While many of your products and services will need to evolve, not every wheel needs to be reinvented. Or, not at the present moment.

In your effort to maintain your competitive edge, you and your team are sure to be brainstorming what’s next. While ongoing innovation is essential for sustainability, you must ensure you are investing your time and resources in the right place—at the right time.

Here are a few signs that it’s not time to move forward with an innovation.

#1 It’s All About a Competitor

While you must keep your eye on the competition, you don’t necessarily need to provide the precise product or service suite that they do. Your signature approach is what makes you stand out from the crowd. Not to mention, it’s not true innovation if the primary intention is to offer a competitive product.

This is a balance, as you need to remain competitive, yet differentiated. As always, focus on user needs and ensure your projects reflect your brand and evolving objectives. Then, conduct an innovation maturity assessment to ensure it’s an innovation worth investing in.

#2 You Are Achieving Your KPIs

Change is inevitable, but it doesn’t have to be constant. If your sales are trending up refinements and incremental changes may be the better place to invest your time and resources. So, instead of inventing something new, take a deep dive into your existing data to search for product evolutions.

Focus heavily on direct consumer requests and frequently asked questions. Then, mine your data for consumer habits and trends that shed light on additional problems your existing products can solve—or the demographics you can better serve. Also, conduct user surveys, polls, and revisit the most current market research.

#3 It’s a Flash in The Pan

There are some innovations that can be highly lucrative, but short-lived. Whether you rush to capitalize on a flash in the pan trend will depend on what else you have going on. Asking your team to drop everything and pivot can be jarring. It can also delay projects with long-term and high-impact potential.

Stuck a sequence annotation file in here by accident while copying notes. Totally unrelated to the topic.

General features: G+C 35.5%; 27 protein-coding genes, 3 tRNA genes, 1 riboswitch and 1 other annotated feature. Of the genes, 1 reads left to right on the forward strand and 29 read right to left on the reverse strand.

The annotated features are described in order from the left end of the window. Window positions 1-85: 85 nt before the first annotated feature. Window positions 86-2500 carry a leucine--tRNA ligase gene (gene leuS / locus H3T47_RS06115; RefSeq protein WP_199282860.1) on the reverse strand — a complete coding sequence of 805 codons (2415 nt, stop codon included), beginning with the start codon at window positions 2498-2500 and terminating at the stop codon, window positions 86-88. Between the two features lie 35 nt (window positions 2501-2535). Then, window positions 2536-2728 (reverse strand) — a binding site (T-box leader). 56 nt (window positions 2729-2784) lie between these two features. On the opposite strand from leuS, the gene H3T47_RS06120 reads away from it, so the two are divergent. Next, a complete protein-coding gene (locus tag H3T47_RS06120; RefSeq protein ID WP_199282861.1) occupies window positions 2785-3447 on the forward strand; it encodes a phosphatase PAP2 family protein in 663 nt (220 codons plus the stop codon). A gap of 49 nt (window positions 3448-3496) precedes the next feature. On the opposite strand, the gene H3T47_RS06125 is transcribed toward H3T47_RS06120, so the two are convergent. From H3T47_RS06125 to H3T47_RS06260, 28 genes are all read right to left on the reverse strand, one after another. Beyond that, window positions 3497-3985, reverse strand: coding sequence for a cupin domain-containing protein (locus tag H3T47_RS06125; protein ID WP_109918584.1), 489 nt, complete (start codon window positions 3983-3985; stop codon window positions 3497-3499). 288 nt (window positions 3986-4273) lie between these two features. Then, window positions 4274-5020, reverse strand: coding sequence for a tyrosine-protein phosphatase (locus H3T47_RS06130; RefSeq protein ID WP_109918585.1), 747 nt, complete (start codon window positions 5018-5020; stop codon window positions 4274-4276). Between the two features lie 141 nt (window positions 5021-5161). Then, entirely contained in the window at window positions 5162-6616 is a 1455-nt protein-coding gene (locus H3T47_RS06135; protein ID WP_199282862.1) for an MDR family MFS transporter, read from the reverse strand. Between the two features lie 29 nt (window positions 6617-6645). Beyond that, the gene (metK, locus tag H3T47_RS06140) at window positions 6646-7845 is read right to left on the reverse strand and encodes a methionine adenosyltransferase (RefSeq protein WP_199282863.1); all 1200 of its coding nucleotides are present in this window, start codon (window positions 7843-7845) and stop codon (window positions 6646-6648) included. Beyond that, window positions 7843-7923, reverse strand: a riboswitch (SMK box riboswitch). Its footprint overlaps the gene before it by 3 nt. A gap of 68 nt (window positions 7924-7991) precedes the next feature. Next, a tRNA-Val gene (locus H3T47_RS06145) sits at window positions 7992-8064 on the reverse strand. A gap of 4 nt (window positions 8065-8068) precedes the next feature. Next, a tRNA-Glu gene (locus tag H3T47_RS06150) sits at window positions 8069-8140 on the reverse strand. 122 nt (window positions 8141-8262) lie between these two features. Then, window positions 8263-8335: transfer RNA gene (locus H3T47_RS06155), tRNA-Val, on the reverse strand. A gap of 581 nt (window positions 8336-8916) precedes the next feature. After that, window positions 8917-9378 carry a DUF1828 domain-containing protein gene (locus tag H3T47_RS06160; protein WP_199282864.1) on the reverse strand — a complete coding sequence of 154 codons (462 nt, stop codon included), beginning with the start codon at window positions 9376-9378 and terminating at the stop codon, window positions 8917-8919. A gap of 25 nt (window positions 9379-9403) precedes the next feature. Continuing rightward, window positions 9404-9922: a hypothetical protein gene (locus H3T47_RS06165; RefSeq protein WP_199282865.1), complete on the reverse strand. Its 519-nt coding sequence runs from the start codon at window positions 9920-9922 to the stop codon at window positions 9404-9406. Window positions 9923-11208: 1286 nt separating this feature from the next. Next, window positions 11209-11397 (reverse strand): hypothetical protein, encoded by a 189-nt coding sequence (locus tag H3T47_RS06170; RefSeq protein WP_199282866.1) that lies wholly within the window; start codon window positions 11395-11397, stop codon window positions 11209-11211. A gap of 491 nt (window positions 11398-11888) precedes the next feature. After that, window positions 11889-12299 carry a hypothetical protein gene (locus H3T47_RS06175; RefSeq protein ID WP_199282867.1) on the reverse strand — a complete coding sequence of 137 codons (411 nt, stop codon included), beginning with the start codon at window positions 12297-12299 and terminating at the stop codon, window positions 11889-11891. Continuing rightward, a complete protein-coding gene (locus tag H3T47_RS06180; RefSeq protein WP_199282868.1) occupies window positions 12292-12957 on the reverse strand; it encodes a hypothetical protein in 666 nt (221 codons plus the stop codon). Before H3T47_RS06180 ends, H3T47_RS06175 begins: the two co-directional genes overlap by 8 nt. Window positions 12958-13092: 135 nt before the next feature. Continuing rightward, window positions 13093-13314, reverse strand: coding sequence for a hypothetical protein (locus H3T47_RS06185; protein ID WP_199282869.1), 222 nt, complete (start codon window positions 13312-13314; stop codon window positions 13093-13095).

Another challenge with flash in the pan innovations, is that when sales begin to decline—you may be tempted to invest more trying to save what you always knew would be short-lived.

Finally, chasing trends may not be aligned with your brand identity, so gather your team to weigh the pros and cons.

#4 The Value is Vague

Before you move forward with any innovation, ensure you are adding end-user value or solving an expressed problem. If the value is vague, your ideation is weak. The better defined the desired outcome, the greater the likelihood of success.

Where things can get tricky, is when your innovation is truly new. Technology is a shining example of ideations that provide never-been-seen-before solutions. For example, the multitude of smartphone accessories. There would have been a time when at-home UV sanitation would have seemed unnecessary. During the pandemic, dual-purpose UV sanitizing smartphone chargers became so popular that many people have one at home and at work.